TBH I don't think it's an attack on her anymore than Book 2 is an attack on Kenneth Grahame - he's just doing the same thing he's been doing with fictional characters in all his books.
posted by Artw at 12:43 PM on June 30, 2012 [1 favorite]


All his LOEG books, that is.
posted by Artw at 12:44 PM on June 30, 2012


I still can't give him the high ground Artw, because I'm not really the kind of person to get pissed off at someone else for my own major fuck ups. What they do with the property seems besides the point.
posted by Brocktoon at 2:02 PM on June 30, 2012


I think some fictional characters he treats with more affection and respect than others.
posted by lucien_reeve at 2:48 PM on June 30, 2012


I've bought the first issues of both the Minutemen and the Silk Spectre miniseries, and seen excerpts from a couple of the other series (Comedian and Nite Owl), and they confirm what I'd been anticipating from this project: some of the art is good (Darwyn Cooke and Amanda Conner on the first two, respectively), but the stories either fill in superfluous details or err in their desire to try to "round out" the particular characters. (The exception to this, arguably, is Silk Spectre, who was probably the least well-rounded character of the original book; her biographical chapter seemed to focus as much on her relationship with the Comedian as it did on her personally.)

Nevertheless, most of the commenters on the major comics blogs still seem to be endlessly repeating the same old misconception: that 1) Moore is objecting to people using his characters, and that 2) that's hypocritical because he made his bones in comics by using other creators' characters, or mashups of characters, or pretty common character tropes, including, of course, the characters in Watchmen, who started out as characters in the short-lived Charlton Comics (and some of whom, particularly Blue Beetle, the Question, and Captain Atom, went on to have their own titles with varying degrees of success at DC, after Watchmen raised their profile).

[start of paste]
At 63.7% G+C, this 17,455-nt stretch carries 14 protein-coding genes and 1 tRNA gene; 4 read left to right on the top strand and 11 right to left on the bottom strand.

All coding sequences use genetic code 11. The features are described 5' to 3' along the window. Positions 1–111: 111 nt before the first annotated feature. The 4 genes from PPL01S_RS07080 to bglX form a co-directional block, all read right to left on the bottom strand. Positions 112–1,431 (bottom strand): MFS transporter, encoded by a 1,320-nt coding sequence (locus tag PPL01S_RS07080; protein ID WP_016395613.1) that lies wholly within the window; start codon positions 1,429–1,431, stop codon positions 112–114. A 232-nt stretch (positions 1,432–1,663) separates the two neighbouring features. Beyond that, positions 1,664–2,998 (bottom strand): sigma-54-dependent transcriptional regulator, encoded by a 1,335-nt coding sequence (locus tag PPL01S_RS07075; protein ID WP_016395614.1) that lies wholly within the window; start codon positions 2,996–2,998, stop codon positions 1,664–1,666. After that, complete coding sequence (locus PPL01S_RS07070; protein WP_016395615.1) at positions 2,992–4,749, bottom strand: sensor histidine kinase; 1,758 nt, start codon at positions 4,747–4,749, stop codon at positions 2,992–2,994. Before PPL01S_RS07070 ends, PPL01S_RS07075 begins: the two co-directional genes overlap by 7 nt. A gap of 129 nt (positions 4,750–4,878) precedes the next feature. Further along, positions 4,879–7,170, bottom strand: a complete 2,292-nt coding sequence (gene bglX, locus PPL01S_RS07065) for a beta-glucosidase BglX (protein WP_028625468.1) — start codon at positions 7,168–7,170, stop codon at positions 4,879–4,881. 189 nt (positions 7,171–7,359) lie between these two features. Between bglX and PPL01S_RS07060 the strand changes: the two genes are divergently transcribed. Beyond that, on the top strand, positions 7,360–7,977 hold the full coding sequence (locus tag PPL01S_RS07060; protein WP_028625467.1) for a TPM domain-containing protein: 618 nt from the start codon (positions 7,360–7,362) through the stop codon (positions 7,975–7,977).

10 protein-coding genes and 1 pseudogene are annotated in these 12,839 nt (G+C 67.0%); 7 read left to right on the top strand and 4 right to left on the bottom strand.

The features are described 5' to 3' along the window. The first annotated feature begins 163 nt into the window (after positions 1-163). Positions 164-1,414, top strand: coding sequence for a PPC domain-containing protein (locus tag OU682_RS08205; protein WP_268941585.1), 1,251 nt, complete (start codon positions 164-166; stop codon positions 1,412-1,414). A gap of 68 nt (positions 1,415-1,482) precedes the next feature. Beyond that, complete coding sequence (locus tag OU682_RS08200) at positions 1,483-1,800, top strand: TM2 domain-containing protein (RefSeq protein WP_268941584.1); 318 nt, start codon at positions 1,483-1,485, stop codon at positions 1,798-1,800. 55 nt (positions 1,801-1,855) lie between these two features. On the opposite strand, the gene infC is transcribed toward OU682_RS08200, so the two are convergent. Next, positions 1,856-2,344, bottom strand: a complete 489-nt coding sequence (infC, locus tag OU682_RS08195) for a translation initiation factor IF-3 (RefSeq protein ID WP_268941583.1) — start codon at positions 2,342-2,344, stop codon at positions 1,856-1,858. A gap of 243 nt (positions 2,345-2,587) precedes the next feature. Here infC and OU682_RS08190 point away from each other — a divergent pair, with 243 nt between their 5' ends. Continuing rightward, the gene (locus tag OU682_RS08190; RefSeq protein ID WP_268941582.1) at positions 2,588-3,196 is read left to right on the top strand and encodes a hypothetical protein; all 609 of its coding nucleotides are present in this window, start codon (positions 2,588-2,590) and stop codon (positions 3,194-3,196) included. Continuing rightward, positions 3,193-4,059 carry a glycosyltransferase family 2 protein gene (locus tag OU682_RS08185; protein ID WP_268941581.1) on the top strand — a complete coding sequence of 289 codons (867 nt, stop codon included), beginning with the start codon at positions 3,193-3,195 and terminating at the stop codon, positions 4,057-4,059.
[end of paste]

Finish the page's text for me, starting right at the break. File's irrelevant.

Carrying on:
This is, to put it plainly, bullshit. Moore has, to the best of my knowledge, not objected to the use of characters that he doesn't own. What he has objected to is the continuation or adaptation of stories that he considers to be complete and fine the way that they are, including Watchmen, some back-up stories that he wrote about three decades or so ago for Green Lantern that were dusted off and made the basis of some big mega-crossover "events" at DC a few years back, and the movie adaptations of just about every book of his that's been adapted for the movies so far. It did not extend to his run on Marvelman/Miracleman, which was continued by Neil Gaiman, or just about all of his characters from America's Best Comics, which he let his co-creators use after he stopped writing them following parent company WildStorm's acquisition by DC.

He's taken some pains to explain all of this in numerous interviews, and could be considered to be intemperate at times in how he put things (in one case, he said, in contrast to DC saying that they were putting "first-rate talent" on Before Watchmen, that there was no first-rate talent in comics any more, something that I don't think is true, at least in the case of Cooke and Conner). This sort of thing is seized on by fanboys who are butthurt because, as is typical of fanboys, want stories and artistic teams that they like to go on forever and ever, and don't like one of comics' most prominent and lauded creators telling them that sometimes that's a bad idea. Hence the "Moore won't let the other kids play with his toys, even though he's played with theirs" meme, and it's rolled over onto this last volume of LoEG, in which he's supposedly picked on poor little you-know-who.
posted by Halloween Jack at 4:20 PM on June 30, 2012 [6 favorites]


There are creators who have gotten right and truly screwed by DC and Marvel. Alan Moore is not one of them.

Moore signed a contract that gave DC the rights to Watchmen so long as it was in print, never stopping to think that this gave DC an easy way to keep the rights for as long as they wanted them. DC then using that contract term to actually retain the rights isn't all that nice, perhaps, but it's hardly on the same level as DC's treatment of Siegel & Shuster, or Marvel's treatment of Kirby.